Kisser Leon

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Finding crash information using the MAP file

Posted on 2007-04-09 13:45 kk 阅读(1209) 评论(0)  编辑 收藏 引用 所属分类: IT

非常好的一篇文章,from:, by Wouter Dhondt

 In the C/C++ tab, select "Line Numbers Only" for Debug Info
 对应于 Release-->C/C++ tab-->调试信息格式-->仅限行号(/Zd)
 type the switches /MAPINFO:LINES and /MAPINFO:EXPORTS in the Project Options edit box.
 对应于 Release-->链接器-->命令行-->附加选项(D): /MAPINFO:LINES /MAPINFO:EXPORTS

2、 该文举的例子在查找行号的时候正好有一个与之对应的
 119 0001:000001a1
 25 0001:00000042
 27 0001:0000004a
3、Line numbers信息有很多
 Line numbers for .\release\main.obj(d:\main.cpp) segment .text
 Line numbers for C:\Program Files\Microsoft Visual Studio .NET 2003\Vc7\lib\LIBC.lib(F:\VS70Builds\3077\vc\crtbld\crt\src\intel\strncpy.asm) segment .text

Have fun.


Programming neat applications is one thing. But when a user informs you your software has crashed, you know it's best to fix this before adding other features. If you're lucky enough, the user will have a crash address. This will go a long way in solving the problem. But how can you determine what went wrong, using this crash address?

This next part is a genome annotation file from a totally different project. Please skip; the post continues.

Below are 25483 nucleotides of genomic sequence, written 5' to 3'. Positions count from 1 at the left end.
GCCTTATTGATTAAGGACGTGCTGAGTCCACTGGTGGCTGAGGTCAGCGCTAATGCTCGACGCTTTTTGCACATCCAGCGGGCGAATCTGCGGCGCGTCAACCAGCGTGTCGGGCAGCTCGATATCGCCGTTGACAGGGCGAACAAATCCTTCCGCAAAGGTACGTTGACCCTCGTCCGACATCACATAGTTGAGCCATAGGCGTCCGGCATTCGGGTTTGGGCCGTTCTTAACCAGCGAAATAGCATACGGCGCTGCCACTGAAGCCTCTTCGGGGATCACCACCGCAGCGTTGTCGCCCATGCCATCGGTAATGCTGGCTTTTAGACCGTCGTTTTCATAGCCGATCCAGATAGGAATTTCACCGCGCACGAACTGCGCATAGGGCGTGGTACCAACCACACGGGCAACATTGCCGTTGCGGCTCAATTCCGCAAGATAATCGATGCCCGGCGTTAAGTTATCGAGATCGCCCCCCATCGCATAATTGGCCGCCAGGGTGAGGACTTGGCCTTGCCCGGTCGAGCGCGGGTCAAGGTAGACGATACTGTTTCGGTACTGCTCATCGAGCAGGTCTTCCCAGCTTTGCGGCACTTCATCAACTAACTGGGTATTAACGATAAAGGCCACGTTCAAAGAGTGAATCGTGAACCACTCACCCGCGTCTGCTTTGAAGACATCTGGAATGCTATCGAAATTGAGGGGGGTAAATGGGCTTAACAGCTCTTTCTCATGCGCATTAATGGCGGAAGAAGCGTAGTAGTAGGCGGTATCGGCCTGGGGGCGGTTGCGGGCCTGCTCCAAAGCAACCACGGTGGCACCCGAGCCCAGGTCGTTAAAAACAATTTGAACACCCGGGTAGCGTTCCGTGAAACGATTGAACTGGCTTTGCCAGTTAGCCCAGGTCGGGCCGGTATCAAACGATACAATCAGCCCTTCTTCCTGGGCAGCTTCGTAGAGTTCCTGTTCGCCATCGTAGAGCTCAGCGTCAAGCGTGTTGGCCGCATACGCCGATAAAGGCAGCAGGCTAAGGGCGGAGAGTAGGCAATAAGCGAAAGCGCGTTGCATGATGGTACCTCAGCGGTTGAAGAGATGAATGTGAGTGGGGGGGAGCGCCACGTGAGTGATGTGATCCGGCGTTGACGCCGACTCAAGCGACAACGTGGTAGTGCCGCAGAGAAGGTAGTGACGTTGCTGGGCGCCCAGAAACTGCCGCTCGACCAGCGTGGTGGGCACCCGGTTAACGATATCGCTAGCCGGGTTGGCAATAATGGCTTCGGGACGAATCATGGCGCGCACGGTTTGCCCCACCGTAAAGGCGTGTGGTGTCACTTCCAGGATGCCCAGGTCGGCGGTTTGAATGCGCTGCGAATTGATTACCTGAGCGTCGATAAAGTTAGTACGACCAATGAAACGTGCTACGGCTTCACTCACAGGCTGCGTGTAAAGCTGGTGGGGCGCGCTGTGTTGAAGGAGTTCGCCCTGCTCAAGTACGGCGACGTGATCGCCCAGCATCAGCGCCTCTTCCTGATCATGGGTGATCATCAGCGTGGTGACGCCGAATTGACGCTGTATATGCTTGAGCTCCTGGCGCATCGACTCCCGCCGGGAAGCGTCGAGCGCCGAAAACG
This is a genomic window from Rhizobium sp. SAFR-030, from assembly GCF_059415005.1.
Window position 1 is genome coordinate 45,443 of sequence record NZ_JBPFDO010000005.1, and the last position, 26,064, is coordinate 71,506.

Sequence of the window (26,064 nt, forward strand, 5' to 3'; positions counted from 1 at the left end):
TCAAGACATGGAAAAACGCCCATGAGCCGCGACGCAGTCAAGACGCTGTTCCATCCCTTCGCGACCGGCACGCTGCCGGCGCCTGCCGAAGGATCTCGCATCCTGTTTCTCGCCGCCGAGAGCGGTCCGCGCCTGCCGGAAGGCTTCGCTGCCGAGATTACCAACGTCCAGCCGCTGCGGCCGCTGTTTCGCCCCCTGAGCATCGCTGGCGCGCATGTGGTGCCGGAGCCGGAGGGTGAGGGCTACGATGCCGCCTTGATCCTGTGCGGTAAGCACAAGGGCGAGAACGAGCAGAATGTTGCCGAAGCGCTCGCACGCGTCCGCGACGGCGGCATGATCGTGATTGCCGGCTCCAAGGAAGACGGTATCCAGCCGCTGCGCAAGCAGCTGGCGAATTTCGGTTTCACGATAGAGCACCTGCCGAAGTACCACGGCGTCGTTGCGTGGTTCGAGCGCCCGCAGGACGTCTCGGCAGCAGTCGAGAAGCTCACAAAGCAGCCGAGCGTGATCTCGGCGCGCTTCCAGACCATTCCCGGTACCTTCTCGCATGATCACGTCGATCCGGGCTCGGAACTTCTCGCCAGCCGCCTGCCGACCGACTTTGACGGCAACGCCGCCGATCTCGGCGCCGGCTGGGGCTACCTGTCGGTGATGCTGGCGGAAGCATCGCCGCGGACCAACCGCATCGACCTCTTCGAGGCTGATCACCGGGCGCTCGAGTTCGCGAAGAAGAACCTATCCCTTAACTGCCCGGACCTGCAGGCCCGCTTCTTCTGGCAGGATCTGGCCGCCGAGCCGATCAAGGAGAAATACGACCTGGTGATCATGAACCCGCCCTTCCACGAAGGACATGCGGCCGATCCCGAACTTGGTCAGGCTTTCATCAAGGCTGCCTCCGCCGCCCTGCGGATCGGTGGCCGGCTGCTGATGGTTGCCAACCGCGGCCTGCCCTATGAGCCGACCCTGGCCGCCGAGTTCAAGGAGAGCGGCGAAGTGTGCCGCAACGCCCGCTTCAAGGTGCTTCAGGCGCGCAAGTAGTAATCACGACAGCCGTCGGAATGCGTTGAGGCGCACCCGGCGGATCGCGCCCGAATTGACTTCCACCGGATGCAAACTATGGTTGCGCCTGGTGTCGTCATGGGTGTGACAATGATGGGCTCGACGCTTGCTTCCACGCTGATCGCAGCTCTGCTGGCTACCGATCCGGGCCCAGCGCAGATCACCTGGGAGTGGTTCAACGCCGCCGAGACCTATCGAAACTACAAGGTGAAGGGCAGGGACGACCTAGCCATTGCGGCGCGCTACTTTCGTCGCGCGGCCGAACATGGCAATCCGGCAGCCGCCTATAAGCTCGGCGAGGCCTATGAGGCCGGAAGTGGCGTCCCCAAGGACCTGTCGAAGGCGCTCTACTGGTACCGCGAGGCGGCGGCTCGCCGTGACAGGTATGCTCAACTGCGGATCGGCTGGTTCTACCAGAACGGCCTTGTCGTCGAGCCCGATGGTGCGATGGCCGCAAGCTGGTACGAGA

Creating a MAP file

Well first of all, you'll need a MAP file. If you don't have one, it will be nearly impossible to find where your application crashed using the crash address. So first, I'll show you how to create a good MAP file. For this, I will create a new project (MAPFILE). You can do the same, or adjust your own project. I create a new project using the Win32 Application option in VC++ 6.0, selecting the 'typical "Hello Word!" application' to keep the size of the MAP file reasonable for explanation.

Once created we need to adjust the project settings for the release version. In the C/C++ tab, select "Line Numbers Only" for Debug Info.